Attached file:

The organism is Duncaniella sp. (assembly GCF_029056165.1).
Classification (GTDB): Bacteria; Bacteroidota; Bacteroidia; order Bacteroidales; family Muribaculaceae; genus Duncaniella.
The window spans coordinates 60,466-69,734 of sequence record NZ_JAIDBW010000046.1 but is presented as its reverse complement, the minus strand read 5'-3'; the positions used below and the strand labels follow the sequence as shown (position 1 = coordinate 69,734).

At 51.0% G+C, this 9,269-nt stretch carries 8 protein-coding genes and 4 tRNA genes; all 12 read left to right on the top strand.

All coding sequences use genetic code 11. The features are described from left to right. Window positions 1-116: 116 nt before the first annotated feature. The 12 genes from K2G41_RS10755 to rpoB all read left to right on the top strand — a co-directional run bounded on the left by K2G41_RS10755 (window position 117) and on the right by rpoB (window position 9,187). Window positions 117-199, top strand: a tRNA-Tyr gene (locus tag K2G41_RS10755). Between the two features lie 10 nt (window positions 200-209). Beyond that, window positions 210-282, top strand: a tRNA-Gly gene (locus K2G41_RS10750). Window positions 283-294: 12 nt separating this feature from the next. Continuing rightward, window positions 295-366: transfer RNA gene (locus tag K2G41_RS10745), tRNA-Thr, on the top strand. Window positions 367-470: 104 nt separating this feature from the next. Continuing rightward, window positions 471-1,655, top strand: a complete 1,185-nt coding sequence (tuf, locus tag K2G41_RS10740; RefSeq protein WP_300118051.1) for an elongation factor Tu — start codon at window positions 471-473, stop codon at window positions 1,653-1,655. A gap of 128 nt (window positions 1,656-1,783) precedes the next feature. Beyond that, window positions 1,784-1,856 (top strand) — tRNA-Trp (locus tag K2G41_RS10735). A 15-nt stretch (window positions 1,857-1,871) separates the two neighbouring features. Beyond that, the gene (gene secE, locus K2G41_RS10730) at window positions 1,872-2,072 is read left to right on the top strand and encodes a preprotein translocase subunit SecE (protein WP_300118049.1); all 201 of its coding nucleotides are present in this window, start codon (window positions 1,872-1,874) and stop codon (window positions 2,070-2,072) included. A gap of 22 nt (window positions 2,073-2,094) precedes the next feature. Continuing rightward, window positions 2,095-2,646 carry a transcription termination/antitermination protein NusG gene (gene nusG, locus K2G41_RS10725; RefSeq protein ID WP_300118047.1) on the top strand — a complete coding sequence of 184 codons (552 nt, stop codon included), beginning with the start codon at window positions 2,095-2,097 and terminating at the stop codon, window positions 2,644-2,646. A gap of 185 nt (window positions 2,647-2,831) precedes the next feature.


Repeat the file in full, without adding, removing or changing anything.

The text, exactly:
The organism is Duncaniella sp. (assembly GCF_029056165.1).
Classification (GTDB): Bacteria; Bacteroidota; Bacteroidia; order Bacteroidales; family Muribaculaceae; genus Duncaniella.
The window spans coordinates 60,466-69,734 of sequence record NZ_JAIDBW010000046.1 but is presented as its reverse complement, the minus strand read 5'-3'; the positions used below and the strand labels follow the sequence as shown (position 1 = coordinate 69,734).

At 51.0% G+C, this 9,269-nt stretch carries 8 protein-coding genes and 4 tRNA genes; all 12 read left to right on the top strand.

All coding sequences use genetic code 11. The features are described from left to right. Window positions 1-116: 116 nt before the first annotated feature. The 12 genes from K2G41_RS10755 to rpoB all read left to right on the top strand — a co-directional run bounded on the left by K2G41_RS10755 (window position 117) and on the right by rpoB (window position 9,187). Window positions 117-199, top strand: a tRNA-Tyr gene (locus tag K2G41_RS10755). Between the two features lie 10 nt (window positions 200-209). Beyond that, window positions 210-282, top strand: a tRNA-Gly gene (locus K2G41_RS10750). Window positions 283-294: 12 nt separating this feature from the next. Continuing rightward, window positions 295-366: transfer RNA gene (locus tag K2G41_RS10745), tRNA-Thr, on the top strand. Window positions 367-470: 104 nt separating this feature from the next. Continuing rightward, window positions 471-1,655, top strand: a complete 1,185-nt coding sequence (tuf, locus tag K2G41_RS10740; RefSeq protein WP_300118051.1) for an elongation factor Tu — start codon at window positions 471-473, stop codon at window positions 1,653-1,655. A gap of 128 nt (window positions 1,656-1,783) precedes the next feature. Beyond that, window positions 1,784-1,856 (top strand) — tRNA-Trp (locus tag K2G41_RS10735). A 15-nt stretch (window positions 1,857-1,871) separates the two neighbouring features. Beyond that, the gene (gene secE, locus K2G41_RS10730) at window positions 1,872-2,072 is read left to right on the top strand and encodes a preprotein translocase subunit SecE (protein WP_300118049.1); all 201 of its coding nucleotides are present in this window, start codon (window positions 1,872-1,874) and stop codon (window positions 2,070-2,072) included. A gap of 22 nt (window positions 2,073-2,094) precedes the next feature. Continuing rightward, window positions 2,095-2,646 carry a transcription termination/antitermination protein NusG gene (gene nusG, locus K2G41_RS10725; RefSeq protein ID WP_300118047.1) on the top strand — a complete coding sequence of 184 codons (552 nt, stop codon included), beginning with the start codon at window positions 2,095-2,097 and terminating at the stop codon, window positions 2,644-2,646. A gap of 185 nt (window positions 2,647-2,831) precedes the next feature.